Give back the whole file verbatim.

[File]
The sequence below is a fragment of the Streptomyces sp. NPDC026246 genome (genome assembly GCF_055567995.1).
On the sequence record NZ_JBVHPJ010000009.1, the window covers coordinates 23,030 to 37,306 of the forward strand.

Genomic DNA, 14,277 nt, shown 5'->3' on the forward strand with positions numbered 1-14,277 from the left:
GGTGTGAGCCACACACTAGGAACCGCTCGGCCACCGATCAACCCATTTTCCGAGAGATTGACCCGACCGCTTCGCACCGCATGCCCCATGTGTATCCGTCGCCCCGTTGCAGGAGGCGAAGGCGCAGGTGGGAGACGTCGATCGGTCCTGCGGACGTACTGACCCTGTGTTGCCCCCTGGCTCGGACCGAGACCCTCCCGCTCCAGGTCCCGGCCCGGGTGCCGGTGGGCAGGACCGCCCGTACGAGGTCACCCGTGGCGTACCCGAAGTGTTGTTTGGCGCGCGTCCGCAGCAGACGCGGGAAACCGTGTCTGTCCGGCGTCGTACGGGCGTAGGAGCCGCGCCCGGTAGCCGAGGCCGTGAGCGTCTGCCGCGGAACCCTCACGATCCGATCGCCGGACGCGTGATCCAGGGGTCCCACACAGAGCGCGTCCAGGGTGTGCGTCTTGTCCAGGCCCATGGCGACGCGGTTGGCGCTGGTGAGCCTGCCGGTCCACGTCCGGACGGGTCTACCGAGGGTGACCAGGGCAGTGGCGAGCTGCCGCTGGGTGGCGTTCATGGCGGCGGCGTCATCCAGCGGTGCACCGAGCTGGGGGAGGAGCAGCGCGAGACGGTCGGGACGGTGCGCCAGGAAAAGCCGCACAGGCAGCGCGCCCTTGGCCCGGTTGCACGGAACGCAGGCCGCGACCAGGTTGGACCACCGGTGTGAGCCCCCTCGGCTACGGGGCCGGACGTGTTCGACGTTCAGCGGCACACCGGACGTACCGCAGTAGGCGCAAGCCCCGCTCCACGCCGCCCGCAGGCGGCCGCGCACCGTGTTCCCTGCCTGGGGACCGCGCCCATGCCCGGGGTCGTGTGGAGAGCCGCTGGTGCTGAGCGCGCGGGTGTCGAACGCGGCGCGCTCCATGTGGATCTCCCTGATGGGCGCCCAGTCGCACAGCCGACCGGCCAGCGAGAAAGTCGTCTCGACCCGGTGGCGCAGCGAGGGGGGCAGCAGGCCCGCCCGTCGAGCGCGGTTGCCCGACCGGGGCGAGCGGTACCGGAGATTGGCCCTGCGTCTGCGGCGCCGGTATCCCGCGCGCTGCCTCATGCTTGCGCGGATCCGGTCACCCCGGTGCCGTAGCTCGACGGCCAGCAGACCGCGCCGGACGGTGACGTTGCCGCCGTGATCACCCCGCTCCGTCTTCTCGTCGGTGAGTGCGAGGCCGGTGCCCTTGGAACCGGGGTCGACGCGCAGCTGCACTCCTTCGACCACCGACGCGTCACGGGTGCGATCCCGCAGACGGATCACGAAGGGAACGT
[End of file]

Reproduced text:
The sequence below is a fragment of the Streptomyces sp. NPDC026246 genome (genome assembly GCF_055567995.1).
On the sequence record NZ_JBVHPJ010000009.1, the window covers coordinates 23,030 to 37,306 of the forward strand.

Genomic DNA, 14,277 nt, shown 5'->3' on the forward strand with positions numbered 1-14,277 from the left:
GGTGTGAGCCACACACTAGGAACCGCTCGGCCACCGATCAACCCATTTTCCGAGAGATTGACCCGACCGCTTCGCACCGCATGCCCCATGTGTATCCGTCGCCCCGTTGCAGGAGGCGAAGGCGCAGGTGGGAGACGTCGATCGGTCCTGCGGACGTACTGACCCTGTGTTGCCCCCTGGCTCGGACCGAGACCCTCCCGCTCCAGGTCCCGGCCCGGGTGCCGGTGGGCAGGACCGCCCGTACGAGGTCACCCGTGGCGTACCCGAAGTGTTGTTTGGCGCGCGTCCGCAGCAGACGCGGGAAACCGTGTCTGTCCGGCGTCGTACGGGCGTAGGAGCCGCGCCCGGTAGCCGAGGCCGTGAGCGTCTGCCGCGGAACCCTCACGATCCGATCGCCGGACGCGTGATCCAGGGGTCCCACACAGAGCGCGTCCAGGGTGTGCGTCTTGTCCAGGCCCATGGCGACGCGGTTGGCGCTGGTGAGCCTGCCGGTCCACGTCCGGACGGGTCTACCGAGGGTGACCAGGGCAGTGGCGAGCTGCCGCTGGGTGGCGTTCATGGCGGCGGCGTCATCCAGCGGTGCACCGAGCTGGGGGAGGAGCAGCGCGAGACGGTCGGGACGGTGCGCCAGGAAAAGCCGCACAGGCAGCGCGCCCTTGGCCCGGTTGCACGGAACGCAGGCCGCGACCAGGTTGGACCACCGGTGTGAGCCCCCTCGGCTACGGGGCCGGACGTGTTCGACGTTCAGCGGCACACCGGACGTACCGCAGTAGGCGCAAGCCCCGCTCCACGCCGCCCGCAGGCGGCCGCGCACCGTGTTCCCTGCCTGGGGACCGCGCCCATGCCCGGGGTCGTGTGGAGAGCCGCTGGTGCTGAGCGCGCGGGTGTCGAACGCGGCGCGCTCCATGTGGATCTCCCTGATGGGCGCCCAGTCGCACAGCCGACCGGCCAGCGAGAAAGTCGTCTCGACCCGGTGGCGCAGCGAGGGGGGCAGCAGGCCCGCCCGTCGAGCGCGGTTGCCCGACCGGGGCGAGCGGTACCGGAGATTGGCCCTGCGTCTGCGGCGCCGGTATCCCGCGCGCTGCCTCATGCTTGCGCGGATCCGGTCACCCCGGTGCCGTAGCTCGACGGCCAGCAGACCGCGCCGGACGGTGACGTTGCCGCCGTGATCACCCCGCTCCGTCTTCTCGTCGGTGAGTGCGAGGCCGGTGCCCTTGGAACCGGGGTCGACGCGCAGCTGCACTCCTTCGACCACCGACGCGTCACGGGTGCGATCCCGCAGACGGATCACGAAGGGAACGT